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Will you miss seeing 'The Nutcracker' live this Christmas season? Tiffany Walsh recommends books for ballet fans.

Since I was a little girl, I have been attached to the holiday tradition of going to see a performance of “The Nutcracker” with my mom. In recent years, while still attending with my mom, I also take along whomever amongst my children are also willing to go.

This year, obviously, there will be no live performances, and I've been preparing myself emotionally for this reality for months. In anticipation, I gathered up my Nutcracker collection on DVD, and planned a relaxing day for myself in which I watched multiple productions of “The Nutcracker” while knitting and consuming warm mugsful of coffee. While not the same as my cherished prior experiences, it still truly lifted my spirits!


I started with the Pacific Northwest Ballet, which has a unique set design constructed by Maurice Sendak of "Little Bear" renown, and the American Ballet Theater’s rendition, performed by the iconic pairing of Mikhail Baryshnikov and Gelsey Kirkland. Both were an absolute delight. I was able to compare and contrast the artistic interpretations within each and generally nerd out on ballet. It inspired me so much that I have the Bolshoi Ballet and New York City Ballet versions lined up to procure from the public library so that I can have another Nutcracker day next week!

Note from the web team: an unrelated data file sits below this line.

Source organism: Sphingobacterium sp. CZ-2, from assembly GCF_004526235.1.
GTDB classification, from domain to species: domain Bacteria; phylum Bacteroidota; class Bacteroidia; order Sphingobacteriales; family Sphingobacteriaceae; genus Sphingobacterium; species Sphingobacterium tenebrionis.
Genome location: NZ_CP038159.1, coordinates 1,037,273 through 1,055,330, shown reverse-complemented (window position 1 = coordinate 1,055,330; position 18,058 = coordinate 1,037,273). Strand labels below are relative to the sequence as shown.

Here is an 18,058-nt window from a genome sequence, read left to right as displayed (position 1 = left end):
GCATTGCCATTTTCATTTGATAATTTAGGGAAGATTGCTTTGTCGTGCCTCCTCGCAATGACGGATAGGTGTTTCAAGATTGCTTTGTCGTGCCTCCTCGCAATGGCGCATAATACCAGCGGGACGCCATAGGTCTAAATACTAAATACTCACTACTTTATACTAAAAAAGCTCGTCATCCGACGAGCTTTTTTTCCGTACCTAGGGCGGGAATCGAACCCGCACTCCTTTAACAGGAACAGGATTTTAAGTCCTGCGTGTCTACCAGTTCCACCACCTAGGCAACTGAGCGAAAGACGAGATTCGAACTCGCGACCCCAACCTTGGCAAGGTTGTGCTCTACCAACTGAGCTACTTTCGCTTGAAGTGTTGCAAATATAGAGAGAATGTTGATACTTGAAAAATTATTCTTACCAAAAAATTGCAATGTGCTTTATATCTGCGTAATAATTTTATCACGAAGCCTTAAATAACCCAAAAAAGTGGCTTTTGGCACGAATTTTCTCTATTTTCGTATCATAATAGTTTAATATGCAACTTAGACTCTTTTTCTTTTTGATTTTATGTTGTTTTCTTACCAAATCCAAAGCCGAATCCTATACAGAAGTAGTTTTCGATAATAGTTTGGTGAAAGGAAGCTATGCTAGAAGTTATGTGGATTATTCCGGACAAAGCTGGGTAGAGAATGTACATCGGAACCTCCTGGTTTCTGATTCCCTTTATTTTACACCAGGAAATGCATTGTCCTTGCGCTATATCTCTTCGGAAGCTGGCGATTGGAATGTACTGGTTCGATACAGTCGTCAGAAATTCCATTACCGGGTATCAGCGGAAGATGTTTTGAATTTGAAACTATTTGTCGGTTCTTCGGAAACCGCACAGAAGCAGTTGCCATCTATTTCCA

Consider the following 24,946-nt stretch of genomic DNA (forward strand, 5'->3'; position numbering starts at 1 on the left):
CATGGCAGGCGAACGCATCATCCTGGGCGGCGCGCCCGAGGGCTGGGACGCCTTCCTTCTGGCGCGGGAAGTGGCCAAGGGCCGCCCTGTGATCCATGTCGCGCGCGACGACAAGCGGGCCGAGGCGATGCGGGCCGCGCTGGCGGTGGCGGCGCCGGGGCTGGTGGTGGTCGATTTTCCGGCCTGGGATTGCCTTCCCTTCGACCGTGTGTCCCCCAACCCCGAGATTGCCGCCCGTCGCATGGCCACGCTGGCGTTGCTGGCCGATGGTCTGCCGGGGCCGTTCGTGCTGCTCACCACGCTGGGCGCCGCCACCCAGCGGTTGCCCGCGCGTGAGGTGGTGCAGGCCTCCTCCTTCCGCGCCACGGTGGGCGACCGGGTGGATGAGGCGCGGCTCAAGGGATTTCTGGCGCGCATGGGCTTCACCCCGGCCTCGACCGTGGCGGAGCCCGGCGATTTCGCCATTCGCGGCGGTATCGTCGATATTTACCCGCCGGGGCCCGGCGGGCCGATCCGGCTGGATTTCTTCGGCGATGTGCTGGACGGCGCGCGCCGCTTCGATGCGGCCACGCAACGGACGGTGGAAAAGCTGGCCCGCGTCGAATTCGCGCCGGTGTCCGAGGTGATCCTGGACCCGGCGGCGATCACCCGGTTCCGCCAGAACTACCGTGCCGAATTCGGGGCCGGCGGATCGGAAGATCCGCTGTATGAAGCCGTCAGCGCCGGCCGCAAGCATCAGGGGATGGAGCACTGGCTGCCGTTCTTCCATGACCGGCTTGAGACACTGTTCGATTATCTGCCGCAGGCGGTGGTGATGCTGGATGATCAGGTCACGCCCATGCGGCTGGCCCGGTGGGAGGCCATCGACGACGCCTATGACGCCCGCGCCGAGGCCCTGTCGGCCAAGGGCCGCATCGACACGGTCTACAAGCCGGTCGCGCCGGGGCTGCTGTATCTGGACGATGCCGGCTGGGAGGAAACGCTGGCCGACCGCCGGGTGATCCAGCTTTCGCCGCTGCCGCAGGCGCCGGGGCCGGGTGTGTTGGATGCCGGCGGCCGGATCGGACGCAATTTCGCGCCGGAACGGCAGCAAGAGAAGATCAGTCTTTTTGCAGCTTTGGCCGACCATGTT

This all sparked my curiosity to such a degree that I did some research on the history of “The Nutcracker” and now have a short book club reading list set up for myself that I have already embarked on. Perhaps you'd like to join in?

2020 1109 TWalsh Nutcracker book cover

To begin, I simply knew that I was remiss in never having read the original The Nutcracker and the Mouse King by EFA Hoffmann. I knew that the story was somewhat different than what ended up being portrayed in the ballet version, and I am now eager to discover it’s origins. I ordered a print copy from Amazon and am very excited to have just embarked on this new journey!

2020 1109 TWalsh Nutcracker Nation book cover

Next up is Nutcracker Nation, which I have had on my Kindle for a few years without making it past the first chapter due to Christmas cozy fiction distractions at the critical time of year. This year, it has zoomed up in my queue, and I cannot wait to dive in! This is an in-depth history of “The Nutcracker” as a ballet, and is pretty much the textbook of our little book club!

2020 1109 TWalsh Raising the Barre book cover

Raising the Barre is a re-read for me, but is such a pleasant read. It's written in a more accessible memoir style (whereas Nutcracker Nation is more academic) and the enthusiasm of the author for all things Nutcracker and ballet -related is infectious. It's a fun book to read just before Nutcracker season. 


Fun seasonal reads to give a much-needed lift at the end of a difficult year. #catholicmom

I hope that this list gives you some fun seasonal ideas if you've always enjoyed “The Nutcracker” as much as I have! It has give me a much-needed lift towards the end of this difficult year.

Do you have any books to add to our book club, either about “The Nutcracker” specifically, or about dance generally? Perhaps titles that you enjoy reading in the winter season? I would love to hear them in the comments!

Copyright 2020 Tiffany Walsh
Images (top to bottom): Pixabay (2018); Pixabay (2014); Pixabay (2019)